The Bieb made a steampunk video. Rush made a concept album in a steampunk world that Kevin J. Anderson is writing a novel in. Just because it's mainstream doesn't mean it ceases to be steampunk. And how about that appropriation of Bieber's imagery to reset to Dr. Steel's music? Isn't that the same sort of piratical appropriation steampunks accused the boy wonder of? I could use the word hypocrisy, but who knows, maybe the editor of the video had no such intentions. Ultimately, it proves that Bieber's use of the steampunk aesthetic was done well (and yes, I know, it was likely his marketing team, not him, but metonyms are so much easier). I for one, really enjoyed the video. Besides, to bastardize Billy Joel once again, "Cyberpunk, Ribofunk, even if it's steampunk, it's still SFF to me."

14 comments:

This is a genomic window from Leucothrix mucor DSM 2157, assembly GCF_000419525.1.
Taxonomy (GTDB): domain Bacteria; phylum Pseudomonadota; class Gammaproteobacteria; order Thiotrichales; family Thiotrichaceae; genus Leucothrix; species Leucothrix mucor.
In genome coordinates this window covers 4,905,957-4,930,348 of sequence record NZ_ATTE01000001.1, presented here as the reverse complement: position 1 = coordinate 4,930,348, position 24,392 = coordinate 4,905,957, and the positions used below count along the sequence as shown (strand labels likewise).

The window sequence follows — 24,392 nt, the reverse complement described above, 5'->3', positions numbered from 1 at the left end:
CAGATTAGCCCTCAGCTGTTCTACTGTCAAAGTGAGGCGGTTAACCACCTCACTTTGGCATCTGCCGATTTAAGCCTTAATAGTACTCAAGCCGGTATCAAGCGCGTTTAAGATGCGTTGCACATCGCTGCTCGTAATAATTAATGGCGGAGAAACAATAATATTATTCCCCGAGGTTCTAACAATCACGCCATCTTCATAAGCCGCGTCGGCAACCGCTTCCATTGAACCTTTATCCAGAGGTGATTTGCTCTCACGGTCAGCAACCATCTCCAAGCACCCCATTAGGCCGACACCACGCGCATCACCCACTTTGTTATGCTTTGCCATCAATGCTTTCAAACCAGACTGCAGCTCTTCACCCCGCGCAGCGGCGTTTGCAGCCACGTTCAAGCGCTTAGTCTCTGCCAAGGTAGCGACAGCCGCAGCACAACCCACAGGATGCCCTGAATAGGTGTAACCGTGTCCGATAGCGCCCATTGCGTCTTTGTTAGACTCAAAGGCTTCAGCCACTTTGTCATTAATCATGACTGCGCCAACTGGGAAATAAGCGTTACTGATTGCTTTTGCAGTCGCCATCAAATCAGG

1. Great commentary on the outcry, but the thing about a Black Captain America is canon, and actually serves as a commentary on the anti-black history of the USA, in which Isaiah Bradley is a super-soldier result of the real-life Tuskagee experiments. Fan objection to Isaiah Bradley's existence stems from anti-blackness, which isn't comparable to fan objection to Justin Bieber, which seems to stem from a sense of elitism, and the idea that the Biebs is too popular/vanilla/mainstream and thus "dilutes" the spirit of steampunk? (And contradictorily enough, this is from the same fandom that seeks cultural legitimacy and celebrates any mainstream news outlet that puts the spotlight on it...) (I don't know, folks seem to be pretty inconsistent about this. Either we're for the steampunk aesthetic being picked up by mainstream, or we're not, and if we're not, then we need to stop actually giving a shit about the mainstream jumping on our wagon.) (And I mean, one could make the argument that steampunk is comprised of many mainstream elements anyway, into a bricolage that looks counter-culture.) (At least, *I* will be investigating this possibility in my PhD...)